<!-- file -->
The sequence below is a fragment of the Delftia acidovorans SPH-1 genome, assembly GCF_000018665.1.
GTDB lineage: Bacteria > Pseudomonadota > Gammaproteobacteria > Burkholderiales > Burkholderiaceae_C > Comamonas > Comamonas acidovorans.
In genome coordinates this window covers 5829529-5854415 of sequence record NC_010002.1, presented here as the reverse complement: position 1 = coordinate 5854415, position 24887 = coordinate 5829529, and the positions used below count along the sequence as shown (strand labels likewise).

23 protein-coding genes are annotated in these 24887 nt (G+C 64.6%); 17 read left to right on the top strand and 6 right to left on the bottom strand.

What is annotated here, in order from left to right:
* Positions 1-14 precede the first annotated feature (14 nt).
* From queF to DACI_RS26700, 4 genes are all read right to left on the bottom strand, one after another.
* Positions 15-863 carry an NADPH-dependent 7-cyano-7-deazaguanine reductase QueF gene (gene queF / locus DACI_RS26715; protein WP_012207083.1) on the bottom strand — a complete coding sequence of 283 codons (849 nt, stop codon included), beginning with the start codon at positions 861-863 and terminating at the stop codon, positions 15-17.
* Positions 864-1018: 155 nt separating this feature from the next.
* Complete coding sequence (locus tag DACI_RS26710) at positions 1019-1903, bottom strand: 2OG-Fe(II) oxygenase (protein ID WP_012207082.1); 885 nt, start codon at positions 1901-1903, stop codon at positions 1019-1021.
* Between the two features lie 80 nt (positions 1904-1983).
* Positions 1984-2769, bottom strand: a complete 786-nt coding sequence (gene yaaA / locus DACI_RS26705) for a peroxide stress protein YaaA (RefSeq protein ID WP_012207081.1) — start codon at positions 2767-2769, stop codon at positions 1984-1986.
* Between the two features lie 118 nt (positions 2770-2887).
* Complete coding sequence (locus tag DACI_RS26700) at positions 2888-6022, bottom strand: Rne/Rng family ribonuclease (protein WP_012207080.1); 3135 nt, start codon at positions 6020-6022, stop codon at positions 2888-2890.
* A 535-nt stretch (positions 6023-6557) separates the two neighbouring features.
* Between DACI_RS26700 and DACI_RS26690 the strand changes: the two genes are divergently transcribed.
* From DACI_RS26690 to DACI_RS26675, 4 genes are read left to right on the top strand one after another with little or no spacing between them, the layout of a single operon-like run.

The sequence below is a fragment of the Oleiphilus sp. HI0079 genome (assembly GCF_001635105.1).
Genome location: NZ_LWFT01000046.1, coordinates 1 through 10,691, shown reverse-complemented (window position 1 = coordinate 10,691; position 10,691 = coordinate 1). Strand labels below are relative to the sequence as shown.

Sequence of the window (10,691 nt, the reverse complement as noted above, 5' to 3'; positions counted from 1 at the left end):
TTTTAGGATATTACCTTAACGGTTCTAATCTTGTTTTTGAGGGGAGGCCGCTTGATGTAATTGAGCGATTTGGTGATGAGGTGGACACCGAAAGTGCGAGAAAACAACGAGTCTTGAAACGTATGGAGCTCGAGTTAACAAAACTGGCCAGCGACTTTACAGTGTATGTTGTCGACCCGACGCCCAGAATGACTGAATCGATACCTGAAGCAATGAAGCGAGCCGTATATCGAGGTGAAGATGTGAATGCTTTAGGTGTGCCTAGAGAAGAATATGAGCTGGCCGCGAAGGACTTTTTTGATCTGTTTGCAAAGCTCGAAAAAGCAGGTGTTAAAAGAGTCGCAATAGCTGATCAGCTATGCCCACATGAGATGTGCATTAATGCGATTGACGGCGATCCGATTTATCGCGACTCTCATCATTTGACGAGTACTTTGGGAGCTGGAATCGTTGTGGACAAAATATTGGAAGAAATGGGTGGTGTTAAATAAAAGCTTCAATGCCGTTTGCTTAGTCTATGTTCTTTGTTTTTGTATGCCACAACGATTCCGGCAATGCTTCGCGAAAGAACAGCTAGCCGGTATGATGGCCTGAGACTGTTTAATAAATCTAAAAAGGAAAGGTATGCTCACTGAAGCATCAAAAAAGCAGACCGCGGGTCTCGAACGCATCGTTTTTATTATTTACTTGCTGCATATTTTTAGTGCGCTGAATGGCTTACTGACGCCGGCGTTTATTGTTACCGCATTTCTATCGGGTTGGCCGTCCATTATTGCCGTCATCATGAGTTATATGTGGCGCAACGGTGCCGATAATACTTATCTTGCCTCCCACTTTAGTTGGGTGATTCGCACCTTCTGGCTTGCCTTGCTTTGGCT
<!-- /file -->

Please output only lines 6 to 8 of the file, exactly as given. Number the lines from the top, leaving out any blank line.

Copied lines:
* Positions 1-14 precede the first annotated feature (14 nt).
* From queF to DACI_RS26700, 4 genes are all read right to left on the bottom strand, one after another.
* Positions 15-863 carry an NADPH-dependent 7-cyano-7-deazaguanine reductase QueF gene (gene queF / locus DACI_RS26715; protein WP_012207083.1) on the bottom strand — a complete coding sequence of 283 codons (849 nt, stop codon included), beginning with the start codon at positions 861-863 and terminating at the stop codon, positions 15-17.